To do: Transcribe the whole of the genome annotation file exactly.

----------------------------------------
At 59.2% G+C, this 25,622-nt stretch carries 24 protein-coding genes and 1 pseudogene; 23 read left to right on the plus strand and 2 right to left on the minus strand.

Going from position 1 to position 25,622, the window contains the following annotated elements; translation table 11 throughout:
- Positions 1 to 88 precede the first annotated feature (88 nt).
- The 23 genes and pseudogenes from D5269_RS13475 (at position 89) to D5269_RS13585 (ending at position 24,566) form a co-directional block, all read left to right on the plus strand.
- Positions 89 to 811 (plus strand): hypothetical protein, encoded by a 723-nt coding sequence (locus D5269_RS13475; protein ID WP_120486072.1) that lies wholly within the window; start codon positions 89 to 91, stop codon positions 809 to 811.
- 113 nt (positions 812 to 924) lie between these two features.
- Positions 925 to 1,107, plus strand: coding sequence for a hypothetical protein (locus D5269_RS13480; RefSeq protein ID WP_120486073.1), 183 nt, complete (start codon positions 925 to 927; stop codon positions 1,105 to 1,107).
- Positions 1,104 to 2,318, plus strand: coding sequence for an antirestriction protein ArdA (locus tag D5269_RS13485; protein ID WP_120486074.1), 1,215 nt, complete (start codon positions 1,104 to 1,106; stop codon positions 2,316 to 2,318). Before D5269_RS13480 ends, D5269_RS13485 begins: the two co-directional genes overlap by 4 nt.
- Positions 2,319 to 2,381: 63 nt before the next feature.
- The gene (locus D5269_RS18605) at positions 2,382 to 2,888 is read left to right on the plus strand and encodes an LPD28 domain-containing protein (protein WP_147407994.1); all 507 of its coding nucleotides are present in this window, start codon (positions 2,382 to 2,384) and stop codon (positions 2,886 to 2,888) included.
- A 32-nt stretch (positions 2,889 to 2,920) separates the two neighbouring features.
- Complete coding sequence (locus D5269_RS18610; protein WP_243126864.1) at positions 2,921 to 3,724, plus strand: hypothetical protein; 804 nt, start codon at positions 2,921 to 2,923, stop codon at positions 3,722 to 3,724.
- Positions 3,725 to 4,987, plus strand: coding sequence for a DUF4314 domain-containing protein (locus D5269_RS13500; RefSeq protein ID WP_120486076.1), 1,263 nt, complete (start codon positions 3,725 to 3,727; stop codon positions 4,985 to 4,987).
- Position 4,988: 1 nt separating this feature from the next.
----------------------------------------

At 59.2% G+C, this 25,622-nt stretch carries 24 protein-coding genes and 1 pseudogene; 23 read left to right on the plus strand and 2 right to left on the minus strand.

Going from position 1 to position 25,622, the window contains the following annotated elements; translation table 11 throughout:
- Positions 1 to 88 precede the first annotated feature (88 nt).
- The 23 genes and pseudogenes from D5269_RS13475 (at position 89) to D5269_RS13585 (ending at position 24,566) form a co-directional block, all read left to right on the plus strand.
- Positions 89 to 811 (plus strand): hypothetical protein, encoded by a 723-nt coding sequence (locus D5269_RS13475; protein ID WP_120486072.1) that lies wholly within the window; start codon positions 89 to 91, stop codon positions 809 to 811.
- 113 nt (positions 812 to 924) lie between these two features.
- Positions 925 to 1,107, plus strand: coding sequence for a hypothetical protein (locus D5269_RS13480; RefSeq protein ID WP_120486073.1), 183 nt, complete (start codon positions 925 to 927; stop codon positions 1,105 to 1,107).
- Positions 1,104 to 2,318, plus strand: coding sequence for an antirestriction protein ArdA (locus tag D5269_RS13485; protein ID WP_120486074.1), 1,215 nt, complete (start codon positions 1,104 to 1,106; stop codon positions 2,316 to 2,318). Before D5269_RS13480 ends, D5269_RS13485 begins: the two co-directional genes overlap by 4 nt.
- Positions 2,319 to 2,381: 63 nt before the next feature.
- The gene (locus D5269_RS18605) at positions 2,382 to 2,888 is read left to right on the plus strand and encodes an LPD28 domain-containing protein (protein WP_147407994.1); all 507 of its coding nucleotides are present in this window, start codon (positions 2,382 to 2,384) and stop codon (positions 2,886 to 2,888) included.
- A 32-nt stretch (positions 2,889 to 2,920) separates the two neighbouring features.
- Complete coding sequence (locus D5269_RS18610; protein WP_243126864.1) at positions 2,921 to 3,724, plus strand: hypothetical protein; 804 nt, start codon at positions 2,921 to 2,923, stop codon at positions 3,722 to 3,724.
- Positions 3,725 to 4,987, plus strand: coding sequence for a DUF4314 domain-containing protein (locus D5269_RS13500; RefSeq protein ID WP_120486076.1), 1,263 nt, complete (start codon positions 3,725 to 3,727; stop codon positions 4,985 to 4,987).
- Position 4,988: 1 nt separating this feature from the next.